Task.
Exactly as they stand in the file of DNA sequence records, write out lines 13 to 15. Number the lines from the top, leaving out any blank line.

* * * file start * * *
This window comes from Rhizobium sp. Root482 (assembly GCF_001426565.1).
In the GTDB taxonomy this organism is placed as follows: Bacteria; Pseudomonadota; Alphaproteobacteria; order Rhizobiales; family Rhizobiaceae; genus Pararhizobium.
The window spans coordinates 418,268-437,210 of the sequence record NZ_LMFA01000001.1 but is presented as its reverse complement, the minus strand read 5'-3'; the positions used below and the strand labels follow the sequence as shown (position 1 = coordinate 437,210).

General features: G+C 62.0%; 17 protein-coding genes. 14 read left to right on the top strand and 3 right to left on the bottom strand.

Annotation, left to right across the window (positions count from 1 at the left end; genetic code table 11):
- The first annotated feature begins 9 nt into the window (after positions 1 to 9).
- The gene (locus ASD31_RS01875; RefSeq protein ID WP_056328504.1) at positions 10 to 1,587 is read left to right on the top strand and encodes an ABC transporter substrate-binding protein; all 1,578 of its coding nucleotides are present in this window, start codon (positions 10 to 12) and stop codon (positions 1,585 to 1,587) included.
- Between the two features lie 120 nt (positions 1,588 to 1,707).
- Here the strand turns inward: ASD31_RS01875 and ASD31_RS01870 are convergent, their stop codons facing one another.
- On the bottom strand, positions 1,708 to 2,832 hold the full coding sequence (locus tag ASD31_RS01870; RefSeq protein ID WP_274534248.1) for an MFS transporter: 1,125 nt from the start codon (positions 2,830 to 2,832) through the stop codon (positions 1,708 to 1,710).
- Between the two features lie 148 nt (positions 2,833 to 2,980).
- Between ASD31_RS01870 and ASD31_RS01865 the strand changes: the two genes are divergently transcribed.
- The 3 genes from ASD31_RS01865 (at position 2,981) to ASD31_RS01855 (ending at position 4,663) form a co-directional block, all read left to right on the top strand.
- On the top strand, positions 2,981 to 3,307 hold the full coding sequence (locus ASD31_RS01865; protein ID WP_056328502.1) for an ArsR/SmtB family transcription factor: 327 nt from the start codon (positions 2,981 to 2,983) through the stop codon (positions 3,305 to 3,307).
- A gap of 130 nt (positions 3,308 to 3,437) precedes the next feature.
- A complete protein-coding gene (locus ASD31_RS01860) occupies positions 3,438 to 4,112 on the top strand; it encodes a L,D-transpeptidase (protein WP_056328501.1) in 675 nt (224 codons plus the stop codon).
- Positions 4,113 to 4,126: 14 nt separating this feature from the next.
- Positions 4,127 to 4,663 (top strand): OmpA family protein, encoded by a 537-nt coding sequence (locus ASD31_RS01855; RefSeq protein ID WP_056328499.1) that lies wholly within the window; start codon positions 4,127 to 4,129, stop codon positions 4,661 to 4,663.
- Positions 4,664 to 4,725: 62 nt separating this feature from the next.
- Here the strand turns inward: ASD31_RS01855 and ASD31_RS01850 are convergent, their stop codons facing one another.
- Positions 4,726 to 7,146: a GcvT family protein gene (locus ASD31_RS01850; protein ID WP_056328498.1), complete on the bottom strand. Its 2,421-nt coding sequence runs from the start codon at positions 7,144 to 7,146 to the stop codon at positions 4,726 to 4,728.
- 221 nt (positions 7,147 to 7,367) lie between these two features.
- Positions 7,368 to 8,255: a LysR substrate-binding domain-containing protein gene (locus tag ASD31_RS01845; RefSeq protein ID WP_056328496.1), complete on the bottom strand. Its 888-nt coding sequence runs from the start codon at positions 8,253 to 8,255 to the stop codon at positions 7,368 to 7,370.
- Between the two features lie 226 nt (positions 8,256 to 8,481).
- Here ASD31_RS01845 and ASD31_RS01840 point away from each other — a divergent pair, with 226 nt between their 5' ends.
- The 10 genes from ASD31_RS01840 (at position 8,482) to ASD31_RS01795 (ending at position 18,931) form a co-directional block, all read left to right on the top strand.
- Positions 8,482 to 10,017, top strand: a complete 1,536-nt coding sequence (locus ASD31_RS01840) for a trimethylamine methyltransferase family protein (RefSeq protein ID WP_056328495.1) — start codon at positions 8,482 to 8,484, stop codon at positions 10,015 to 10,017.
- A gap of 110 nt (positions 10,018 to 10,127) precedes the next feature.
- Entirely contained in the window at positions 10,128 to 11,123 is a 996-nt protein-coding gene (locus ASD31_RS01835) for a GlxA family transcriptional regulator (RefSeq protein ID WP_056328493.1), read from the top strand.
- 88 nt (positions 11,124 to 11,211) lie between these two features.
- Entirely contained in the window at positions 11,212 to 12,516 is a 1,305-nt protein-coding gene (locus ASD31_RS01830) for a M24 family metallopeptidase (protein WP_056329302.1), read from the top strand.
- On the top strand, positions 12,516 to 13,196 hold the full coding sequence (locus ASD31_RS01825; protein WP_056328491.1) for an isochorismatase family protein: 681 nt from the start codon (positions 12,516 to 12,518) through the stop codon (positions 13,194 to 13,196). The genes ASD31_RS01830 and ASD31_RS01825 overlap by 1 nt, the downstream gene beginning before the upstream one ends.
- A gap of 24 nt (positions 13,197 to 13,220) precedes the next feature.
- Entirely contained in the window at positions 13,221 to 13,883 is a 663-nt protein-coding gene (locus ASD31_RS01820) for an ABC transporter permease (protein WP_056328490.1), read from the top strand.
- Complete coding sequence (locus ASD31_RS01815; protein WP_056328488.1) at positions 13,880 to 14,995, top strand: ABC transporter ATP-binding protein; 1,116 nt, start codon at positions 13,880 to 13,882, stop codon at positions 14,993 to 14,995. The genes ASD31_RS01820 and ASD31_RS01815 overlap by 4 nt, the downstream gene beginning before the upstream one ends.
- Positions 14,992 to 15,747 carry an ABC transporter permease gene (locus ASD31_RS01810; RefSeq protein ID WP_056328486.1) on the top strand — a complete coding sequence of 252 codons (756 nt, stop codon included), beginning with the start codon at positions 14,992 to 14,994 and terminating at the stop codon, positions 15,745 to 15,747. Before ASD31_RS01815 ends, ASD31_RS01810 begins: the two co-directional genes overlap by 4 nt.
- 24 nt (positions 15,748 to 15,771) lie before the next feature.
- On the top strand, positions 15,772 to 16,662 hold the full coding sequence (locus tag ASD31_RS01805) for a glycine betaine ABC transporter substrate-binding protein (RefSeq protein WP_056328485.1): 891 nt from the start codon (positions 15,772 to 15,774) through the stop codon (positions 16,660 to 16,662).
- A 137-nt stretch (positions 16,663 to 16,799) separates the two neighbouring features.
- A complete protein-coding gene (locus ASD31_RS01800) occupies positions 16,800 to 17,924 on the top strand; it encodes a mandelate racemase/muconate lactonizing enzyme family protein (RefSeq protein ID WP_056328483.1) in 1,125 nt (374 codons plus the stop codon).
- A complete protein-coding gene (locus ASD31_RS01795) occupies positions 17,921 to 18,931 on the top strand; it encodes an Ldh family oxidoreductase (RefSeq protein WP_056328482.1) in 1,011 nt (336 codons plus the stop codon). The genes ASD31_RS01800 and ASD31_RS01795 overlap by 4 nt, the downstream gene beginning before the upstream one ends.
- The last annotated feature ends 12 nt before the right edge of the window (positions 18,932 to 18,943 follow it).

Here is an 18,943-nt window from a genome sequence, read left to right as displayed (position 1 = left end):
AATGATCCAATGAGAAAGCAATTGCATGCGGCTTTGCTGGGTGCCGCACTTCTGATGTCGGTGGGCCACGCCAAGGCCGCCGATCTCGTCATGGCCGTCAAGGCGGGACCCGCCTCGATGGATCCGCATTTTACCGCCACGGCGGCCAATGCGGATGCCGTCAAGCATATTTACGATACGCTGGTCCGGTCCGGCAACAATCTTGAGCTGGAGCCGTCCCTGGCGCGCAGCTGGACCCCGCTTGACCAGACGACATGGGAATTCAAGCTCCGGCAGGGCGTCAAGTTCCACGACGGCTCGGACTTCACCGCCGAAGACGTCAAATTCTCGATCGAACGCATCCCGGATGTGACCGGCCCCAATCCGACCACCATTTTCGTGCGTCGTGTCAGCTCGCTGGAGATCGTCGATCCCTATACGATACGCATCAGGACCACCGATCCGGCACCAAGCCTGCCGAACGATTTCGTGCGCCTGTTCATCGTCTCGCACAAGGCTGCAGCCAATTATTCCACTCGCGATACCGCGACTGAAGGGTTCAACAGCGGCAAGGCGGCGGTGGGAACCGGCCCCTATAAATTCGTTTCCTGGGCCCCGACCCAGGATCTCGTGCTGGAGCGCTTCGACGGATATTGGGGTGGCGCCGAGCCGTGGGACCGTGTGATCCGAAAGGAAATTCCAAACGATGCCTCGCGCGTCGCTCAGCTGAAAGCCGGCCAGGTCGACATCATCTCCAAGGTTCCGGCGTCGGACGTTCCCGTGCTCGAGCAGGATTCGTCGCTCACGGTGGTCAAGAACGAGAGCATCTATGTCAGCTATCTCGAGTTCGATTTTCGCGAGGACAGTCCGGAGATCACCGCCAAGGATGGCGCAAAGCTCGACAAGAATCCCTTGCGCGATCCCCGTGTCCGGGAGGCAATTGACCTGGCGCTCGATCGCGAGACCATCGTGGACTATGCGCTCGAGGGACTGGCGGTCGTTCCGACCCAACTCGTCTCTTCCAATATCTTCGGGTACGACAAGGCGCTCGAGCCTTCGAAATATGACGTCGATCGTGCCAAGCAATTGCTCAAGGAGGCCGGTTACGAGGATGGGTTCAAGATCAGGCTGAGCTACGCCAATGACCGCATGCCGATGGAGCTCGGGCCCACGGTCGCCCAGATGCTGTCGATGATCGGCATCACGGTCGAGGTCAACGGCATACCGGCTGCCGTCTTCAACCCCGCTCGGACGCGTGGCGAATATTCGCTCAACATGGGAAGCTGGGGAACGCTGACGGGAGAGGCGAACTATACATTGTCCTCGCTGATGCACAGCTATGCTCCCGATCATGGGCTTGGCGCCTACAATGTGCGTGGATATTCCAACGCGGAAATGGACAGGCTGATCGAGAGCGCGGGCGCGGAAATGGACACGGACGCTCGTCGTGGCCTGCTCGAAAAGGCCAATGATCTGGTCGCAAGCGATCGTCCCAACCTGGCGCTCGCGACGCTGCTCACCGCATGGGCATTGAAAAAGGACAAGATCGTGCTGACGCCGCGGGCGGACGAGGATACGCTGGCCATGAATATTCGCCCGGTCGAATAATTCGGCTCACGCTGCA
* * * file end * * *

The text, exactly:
- The 3 genes from ASD31_RS01865 (at position 2,981) to ASD31_RS01855 (ending at position 4,663) form a co-directional block, all read left to right on the top strand.
- On the top strand, positions 2,981 to 3,307 hold the full coding sequence (locus ASD31_RS01865; protein ID WP_056328502.1) for an ArsR/SmtB family transcription factor: 327 nt from the start codon (positions 2,981 to 2,983) through the stop codon (positions 3,305 to 3,307).
- A gap of 130 nt (positions 3,308 to 3,437) precedes the next feature.